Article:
Plano discusses short-term rental restrictions after home is used as brothel

Plano is the latest city in our area to consider regulations for short-term rentals.

A recent prostitution bust at a short-term rental in a Plano neighborhood brought more attention to the issue.

The council meeting was packed Monday night with residents wanting to hear what city leaders are considering. They did not take any action on the issue but did get some legal advice on their options.

Dallas police raid Plano short-term rental property used by alleged sex trafficking ring

The Plano police chief briefly spoke saying calls for services are going up at short-term rentals. 

Those concerned about short-term rentals have been coming to these meetings for months. 

Susanne Papas showed up to Monday night’s Plano City Council meeting ready to speak out against short-term rentals in residential neighborhoods. She says the rental on her street is a nuisance and a safety concern. 

"We just learned a few months ago that it’s turned into Airbnb resulting in parties, trash, cars and noise," she said.

Papas was joined by hundreds of others. Some held signs reading, ‘homes, not hotels.’ 

"Plano needs to get some sense before they destroy the city from the inside out," said homeowner Maria Bower.

Following a closed session, Plano’s city council listened to an outside attorney for consultation on what, if any, regulations could be added when operating a short-term rental. There are currently none within city limits.

"I was shocked that there was one on my street," Papas said.

The agenda item comes just weeks after there was a prostitution bust in a Plano neighborhood.

Two people staying in a short-term rental off Las Palmas Lane were arrested following a multi-agency sex trafficking investigation.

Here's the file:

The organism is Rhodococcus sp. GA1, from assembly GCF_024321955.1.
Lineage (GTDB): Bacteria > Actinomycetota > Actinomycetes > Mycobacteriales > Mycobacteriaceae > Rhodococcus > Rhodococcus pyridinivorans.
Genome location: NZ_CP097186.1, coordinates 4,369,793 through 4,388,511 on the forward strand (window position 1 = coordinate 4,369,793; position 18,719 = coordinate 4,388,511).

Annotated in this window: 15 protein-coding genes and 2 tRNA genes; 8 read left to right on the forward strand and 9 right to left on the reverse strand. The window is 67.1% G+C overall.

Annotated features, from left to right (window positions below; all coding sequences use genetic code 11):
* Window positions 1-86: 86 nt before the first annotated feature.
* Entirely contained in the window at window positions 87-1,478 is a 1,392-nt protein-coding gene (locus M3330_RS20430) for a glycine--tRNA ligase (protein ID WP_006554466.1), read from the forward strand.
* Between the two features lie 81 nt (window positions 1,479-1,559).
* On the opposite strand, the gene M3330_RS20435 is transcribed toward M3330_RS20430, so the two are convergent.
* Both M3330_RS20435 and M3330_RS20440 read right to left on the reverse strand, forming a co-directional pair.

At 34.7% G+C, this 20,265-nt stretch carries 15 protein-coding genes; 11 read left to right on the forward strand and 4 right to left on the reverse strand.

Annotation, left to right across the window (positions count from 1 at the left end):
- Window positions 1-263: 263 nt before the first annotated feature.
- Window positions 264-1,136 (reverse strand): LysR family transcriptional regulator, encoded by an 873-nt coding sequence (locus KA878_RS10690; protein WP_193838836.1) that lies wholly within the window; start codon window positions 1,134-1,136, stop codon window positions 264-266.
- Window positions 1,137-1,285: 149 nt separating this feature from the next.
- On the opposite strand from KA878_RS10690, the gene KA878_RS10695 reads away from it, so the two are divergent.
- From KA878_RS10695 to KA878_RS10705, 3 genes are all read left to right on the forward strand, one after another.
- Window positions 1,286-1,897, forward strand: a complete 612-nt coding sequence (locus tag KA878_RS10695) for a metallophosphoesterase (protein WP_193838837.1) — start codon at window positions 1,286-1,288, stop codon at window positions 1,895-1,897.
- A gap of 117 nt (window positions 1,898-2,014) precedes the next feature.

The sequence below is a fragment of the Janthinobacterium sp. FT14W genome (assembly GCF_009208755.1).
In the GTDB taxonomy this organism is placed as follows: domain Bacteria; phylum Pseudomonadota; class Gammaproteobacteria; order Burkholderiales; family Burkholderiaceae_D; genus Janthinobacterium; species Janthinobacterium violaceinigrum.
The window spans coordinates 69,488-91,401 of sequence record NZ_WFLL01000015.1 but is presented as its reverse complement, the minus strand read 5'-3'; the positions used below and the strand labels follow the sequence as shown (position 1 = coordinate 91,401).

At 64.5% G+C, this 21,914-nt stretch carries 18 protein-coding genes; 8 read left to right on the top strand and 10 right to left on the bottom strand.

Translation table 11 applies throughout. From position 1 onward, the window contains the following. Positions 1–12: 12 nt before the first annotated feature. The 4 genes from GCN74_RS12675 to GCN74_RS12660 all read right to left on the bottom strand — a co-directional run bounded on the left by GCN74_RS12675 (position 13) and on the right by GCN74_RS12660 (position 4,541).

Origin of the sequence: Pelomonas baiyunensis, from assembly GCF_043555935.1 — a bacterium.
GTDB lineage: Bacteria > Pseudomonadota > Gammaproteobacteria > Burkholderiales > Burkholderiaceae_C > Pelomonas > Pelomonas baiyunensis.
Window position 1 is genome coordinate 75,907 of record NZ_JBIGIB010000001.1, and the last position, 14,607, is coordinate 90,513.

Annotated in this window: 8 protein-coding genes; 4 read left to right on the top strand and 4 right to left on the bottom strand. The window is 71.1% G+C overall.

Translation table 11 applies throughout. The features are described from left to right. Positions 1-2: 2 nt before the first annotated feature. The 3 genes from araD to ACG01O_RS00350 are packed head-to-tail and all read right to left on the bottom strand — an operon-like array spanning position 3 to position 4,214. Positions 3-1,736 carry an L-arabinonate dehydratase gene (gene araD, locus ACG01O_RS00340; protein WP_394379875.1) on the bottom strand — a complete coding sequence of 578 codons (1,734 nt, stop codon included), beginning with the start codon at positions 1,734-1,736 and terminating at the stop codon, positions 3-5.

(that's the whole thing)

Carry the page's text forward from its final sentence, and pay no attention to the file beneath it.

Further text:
Police say they were tipped off about a sex trafficking ring in Dallas over the summer. By September, it moved into the Plano area.

The Plano Neighborhood Coalition is using the latest raid as fuel to lobby for a ban on short-term rentals, but banning STRs has not held up in some courts. 

"You are not allowed to operate a hotel, motel, boarding house or bed and breakfast in our existing zoning law," said Bill France with the Plano Neighborhood Coalition. "For some reason, STRs seem to be wanting to twist the law to find a loop hold to operate in our neighborhoods."

Previously, Texas Attorney General Ken Paxton has sided with short-term rentals due to property rights. 

However, attorneys in attendance Monday say implementing a mandatory registration ordinance will likely be upheld, which would request conditions such as safety guidelines and establish a point of contact. 

It’s an option the council has discussed before, but Bower says it’s not enough.

"Registration is a joke," she said. "It’s a game. The city is acting like they are doing something when they are not. There is no enforcement." 

Mandatory registration is an option Dallas says it’s considering. 

Richardson recently implemented mandatory registration in its city.